Ryan Reynolds, Simu Liu and Catherine O’Hara are among the recipients of the Academy of Canadian Cinema and Television’s 2023 Special Awards.
The awards recognize those whose contributions have positively affected the industry, society and the medium. In total, the Academy named nine recipients ahead of Canadian Screen Awards week, which this year takes place in Toronto from April 11-16.
Among the recipients were “Schitt’s Creek” star and former “SCTV” actor Catherine O’Hara, who won the Academy Icon Award, and Ryan Reynolds, who received The Humanitarian Award. According to the Academy, the first recognizes a Canadian individual or institution “for their exceptional, ongoing contribution to the media industry at home or abroad,” while the second is in “recognition of an extraordinary humanitarian contribution or act of compassion by a professional working in the Canadian media industry in the prior year.”
“Receiving this honor is incredibly meaningful and deeply moving,” Reynolds said in a statement. “Particularly given the fact it’s grounded in so many of the values I acquired from my home country of Canada. I’m grateful to the Academy of Canadian Cinema & Television for including me in this prestigious honor, and I’m excited to accept the award in person this April.”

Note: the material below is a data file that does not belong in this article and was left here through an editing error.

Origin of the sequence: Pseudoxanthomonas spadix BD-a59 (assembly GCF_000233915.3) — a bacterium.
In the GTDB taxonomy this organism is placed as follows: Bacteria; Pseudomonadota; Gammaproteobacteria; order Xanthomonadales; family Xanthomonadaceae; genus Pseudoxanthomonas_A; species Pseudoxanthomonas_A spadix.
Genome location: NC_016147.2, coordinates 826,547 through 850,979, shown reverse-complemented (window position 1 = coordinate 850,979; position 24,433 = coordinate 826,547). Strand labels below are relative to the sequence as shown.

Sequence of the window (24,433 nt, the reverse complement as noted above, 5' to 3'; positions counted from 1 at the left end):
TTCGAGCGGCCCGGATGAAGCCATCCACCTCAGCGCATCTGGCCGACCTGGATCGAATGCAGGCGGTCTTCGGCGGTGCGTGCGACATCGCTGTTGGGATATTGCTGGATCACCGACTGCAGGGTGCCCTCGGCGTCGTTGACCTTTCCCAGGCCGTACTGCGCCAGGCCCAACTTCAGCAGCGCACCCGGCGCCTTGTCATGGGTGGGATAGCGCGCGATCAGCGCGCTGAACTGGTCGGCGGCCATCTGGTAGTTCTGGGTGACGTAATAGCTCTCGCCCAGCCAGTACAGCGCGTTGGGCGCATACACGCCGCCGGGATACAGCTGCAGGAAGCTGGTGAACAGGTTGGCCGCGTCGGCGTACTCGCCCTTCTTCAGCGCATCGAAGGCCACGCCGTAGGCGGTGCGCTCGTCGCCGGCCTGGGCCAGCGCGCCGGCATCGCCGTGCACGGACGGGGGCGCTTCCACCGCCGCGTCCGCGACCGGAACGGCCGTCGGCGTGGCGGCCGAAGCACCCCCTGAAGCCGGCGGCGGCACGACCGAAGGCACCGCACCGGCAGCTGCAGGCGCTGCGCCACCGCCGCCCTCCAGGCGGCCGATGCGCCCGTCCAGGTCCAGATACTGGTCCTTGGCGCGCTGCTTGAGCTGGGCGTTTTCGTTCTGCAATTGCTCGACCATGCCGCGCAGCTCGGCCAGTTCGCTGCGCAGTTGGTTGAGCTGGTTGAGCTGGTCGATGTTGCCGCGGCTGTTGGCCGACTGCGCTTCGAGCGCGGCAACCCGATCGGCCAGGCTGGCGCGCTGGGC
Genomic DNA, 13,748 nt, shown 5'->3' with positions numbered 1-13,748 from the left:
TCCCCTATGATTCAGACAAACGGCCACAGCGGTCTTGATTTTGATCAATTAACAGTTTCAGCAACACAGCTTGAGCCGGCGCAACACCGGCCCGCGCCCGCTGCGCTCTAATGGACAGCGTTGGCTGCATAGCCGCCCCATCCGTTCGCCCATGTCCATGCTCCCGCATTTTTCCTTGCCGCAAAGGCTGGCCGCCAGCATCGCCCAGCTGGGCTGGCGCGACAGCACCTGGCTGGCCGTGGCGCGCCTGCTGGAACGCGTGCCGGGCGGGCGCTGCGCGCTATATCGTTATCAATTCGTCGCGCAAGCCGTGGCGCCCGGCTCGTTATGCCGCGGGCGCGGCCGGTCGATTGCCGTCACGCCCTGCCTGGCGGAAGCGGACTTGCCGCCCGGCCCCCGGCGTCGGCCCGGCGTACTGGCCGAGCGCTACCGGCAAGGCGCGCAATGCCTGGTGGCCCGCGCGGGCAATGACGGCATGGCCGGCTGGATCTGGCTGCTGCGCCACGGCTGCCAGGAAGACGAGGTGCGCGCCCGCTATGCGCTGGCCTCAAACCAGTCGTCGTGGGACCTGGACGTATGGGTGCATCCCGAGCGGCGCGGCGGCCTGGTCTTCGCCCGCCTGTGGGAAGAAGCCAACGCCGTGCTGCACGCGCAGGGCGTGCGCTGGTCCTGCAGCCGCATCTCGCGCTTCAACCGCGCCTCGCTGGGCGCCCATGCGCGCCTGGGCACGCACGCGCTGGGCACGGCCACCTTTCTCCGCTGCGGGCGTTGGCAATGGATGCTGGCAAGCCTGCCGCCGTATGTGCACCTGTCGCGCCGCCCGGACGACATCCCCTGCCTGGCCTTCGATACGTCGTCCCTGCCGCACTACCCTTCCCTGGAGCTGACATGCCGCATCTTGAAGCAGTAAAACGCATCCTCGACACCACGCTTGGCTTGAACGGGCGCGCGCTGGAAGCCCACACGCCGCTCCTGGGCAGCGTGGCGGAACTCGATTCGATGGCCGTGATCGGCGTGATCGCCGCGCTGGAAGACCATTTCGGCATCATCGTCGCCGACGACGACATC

This year’s Radius Award, which recognizes a Canadian whose work is making waves globally, was awarded to MCU star Simu Liu, who also starred in CBC comedy “Kim’s Convenience” for five seasons.
“I’m grateful to the Canadian Academy for this tremendous honor and vow to continue pushing on towards a more diverse and equitable screen,” Liu said.
Lisa LaFlamme, the former CTV National News anchor whose controversial summer 2022 ousting prompted an internal Bell Media investigation (which resulted in the replacement of CTV News head Michael Melling), also received recognition with the Gordon Sinclair Award for Broadcast Journalism.
Other winners included “Cityline” host Tracy Moore, who was awarded the Changemaker Award for her commitment to diversity and inclusion; Anishinaabe/Ashkenazi actor, writer, director and producer Jennifer Podemski, who received the Academy Board of Directors’ Tribute; actor Peter MacNeill, who received the Earle Grey Award; and journalist Pierre Bruneau, who received the Lifetime Achievement Award.
Paul Pope, a veteran film and TV producer who died last summer in St. John’s, Newfoundland, at the age of 63, rounded out the list of winners. He was given the Academy Board of Directors’ Tribute posthumously for his advocacy for the industry in Newfoundland and his role in bringing productions like “Hudson & Rex,” “Rare Birds” and “Extraordinary Visitor” to the province.
“I am grateful to accept this award on behalf of my late husband, Paul Pope,” the producer’s wife, Lisa Porter, said in a statement. “Paul would have been so pleased. He would have flown in for the dinner and been the life of the party, as always. He also would have lobbied, cajoled, made a plan, cut a deal, made you laugh and become your next crush. That he was respected and beloved by so many is borne out by this honor.”
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